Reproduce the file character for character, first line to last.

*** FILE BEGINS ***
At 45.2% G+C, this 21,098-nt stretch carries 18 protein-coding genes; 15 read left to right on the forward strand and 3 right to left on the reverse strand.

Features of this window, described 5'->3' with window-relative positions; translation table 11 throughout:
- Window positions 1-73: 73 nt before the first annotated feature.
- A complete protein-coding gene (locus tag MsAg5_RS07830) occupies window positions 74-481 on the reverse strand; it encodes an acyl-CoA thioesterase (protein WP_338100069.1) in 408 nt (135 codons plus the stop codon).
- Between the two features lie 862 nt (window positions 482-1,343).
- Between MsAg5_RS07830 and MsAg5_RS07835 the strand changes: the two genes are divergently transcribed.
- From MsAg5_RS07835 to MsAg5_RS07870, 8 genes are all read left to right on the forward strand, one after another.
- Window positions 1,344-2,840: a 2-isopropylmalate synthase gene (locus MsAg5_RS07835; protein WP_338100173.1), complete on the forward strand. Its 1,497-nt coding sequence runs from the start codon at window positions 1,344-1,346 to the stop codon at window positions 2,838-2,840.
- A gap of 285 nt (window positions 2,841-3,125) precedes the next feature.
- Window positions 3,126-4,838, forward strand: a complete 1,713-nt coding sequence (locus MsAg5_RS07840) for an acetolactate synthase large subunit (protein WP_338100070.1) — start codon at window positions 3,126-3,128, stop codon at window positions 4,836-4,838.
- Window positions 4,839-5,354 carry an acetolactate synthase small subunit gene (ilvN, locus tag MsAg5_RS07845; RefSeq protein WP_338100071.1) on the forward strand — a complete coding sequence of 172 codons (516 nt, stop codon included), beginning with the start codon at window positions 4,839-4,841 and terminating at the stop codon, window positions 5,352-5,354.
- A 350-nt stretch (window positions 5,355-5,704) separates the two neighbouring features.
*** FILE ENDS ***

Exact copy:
At 45.2% G+C, this 21,098-nt stretch carries 18 protein-coding genes; 15 read left to right on the forward strand and 3 right to left on the reverse strand.

Features of this window, described 5'->3' with window-relative positions; translation table 11 throughout:
- Window positions 1-73: 73 nt before the first annotated feature.
- A complete protein-coding gene (locus tag MsAg5_RS07830) occupies window positions 74-481 on the reverse strand; it encodes an acyl-CoA thioesterase (protein WP_338100069.1) in 408 nt (135 codons plus the stop codon).
- Between the two features lie 862 nt (window positions 482-1,343).
- Between MsAg5_RS07830 and MsAg5_RS07835 the strand changes: the two genes are divergently transcribed.
- From MsAg5_RS07835 to MsAg5_RS07870, 8 genes are all read left to right on the forward strand, one after another.
- Window positions 1,344-2,840: a 2-isopropylmalate synthase gene (locus MsAg5_RS07835; protein WP_338100173.1), complete on the forward strand. Its 1,497-nt coding sequence runs from the start codon at window positions 1,344-1,346 to the stop codon at window positions 2,838-2,840.
- A gap of 285 nt (window positions 2,841-3,125) precedes the next feature.
- Window positions 3,126-4,838, forward strand: a complete 1,713-nt coding sequence (locus MsAg5_RS07840) for an acetolactate synthase large subunit (protein WP_338100070.1) — start codon at window positions 3,126-3,128, stop codon at window positions 4,836-4,838.
- Window positions 4,839-5,354 carry an acetolactate synthase small subunit gene (ilvN, locus tag MsAg5_RS07845; RefSeq protein WP_338100071.1) on the forward strand — a complete coding sequence of 172 codons (516 nt, stop codon included), beginning with the start codon at window positions 4,839-4,841 and terminating at the stop codon, window positions 5,352-5,354.
- A 350-nt stretch (window positions 5,355-5,704) separates the two neighbouring features.